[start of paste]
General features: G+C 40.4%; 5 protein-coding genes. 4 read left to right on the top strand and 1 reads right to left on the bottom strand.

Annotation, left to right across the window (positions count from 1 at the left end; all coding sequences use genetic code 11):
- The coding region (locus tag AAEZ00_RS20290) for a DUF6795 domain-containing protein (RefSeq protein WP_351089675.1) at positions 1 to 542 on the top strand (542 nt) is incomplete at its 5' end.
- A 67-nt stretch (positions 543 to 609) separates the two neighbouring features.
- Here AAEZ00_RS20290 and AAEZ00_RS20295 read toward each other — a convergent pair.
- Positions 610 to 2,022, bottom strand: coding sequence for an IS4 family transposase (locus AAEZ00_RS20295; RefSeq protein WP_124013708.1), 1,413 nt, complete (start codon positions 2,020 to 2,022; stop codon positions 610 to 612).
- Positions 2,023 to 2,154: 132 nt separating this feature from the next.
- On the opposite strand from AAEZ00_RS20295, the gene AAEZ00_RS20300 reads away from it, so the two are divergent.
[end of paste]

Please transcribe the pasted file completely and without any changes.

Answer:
General features: G+C 40.4%; 5 protein-coding genes. 4 read left to right on the top strand and 1 reads right to left on the bottom strand.

Annotation, left to right across the window (positions count from 1 at the left end; all coding sequences use genetic code 11):
- The coding region (locus tag AAEZ00_RS20290) for a DUF6795 domain-containing protein (RefSeq protein WP_351089675.1) at positions 1 to 542 on the top strand (542 nt) is incomplete at its 5' end.
- A 67-nt stretch (positions 543 to 609) separates the two neighbouring features.
- Here AAEZ00_RS20290 and AAEZ00_RS20295 read toward each other — a convergent pair.
- Positions 610 to 2,022, bottom strand: coding sequence for an IS4 family transposase (locus AAEZ00_RS20295; RefSeq protein WP_124013708.1), 1,413 nt, complete (start codon positions 2,020 to 2,022; stop codon positions 610 to 612).
- Positions 2,023 to 2,154: 132 nt separating this feature from the next.
- On the opposite strand from AAEZ00_RS20295, the gene AAEZ00_RS20300 reads away from it, so the two are divergent.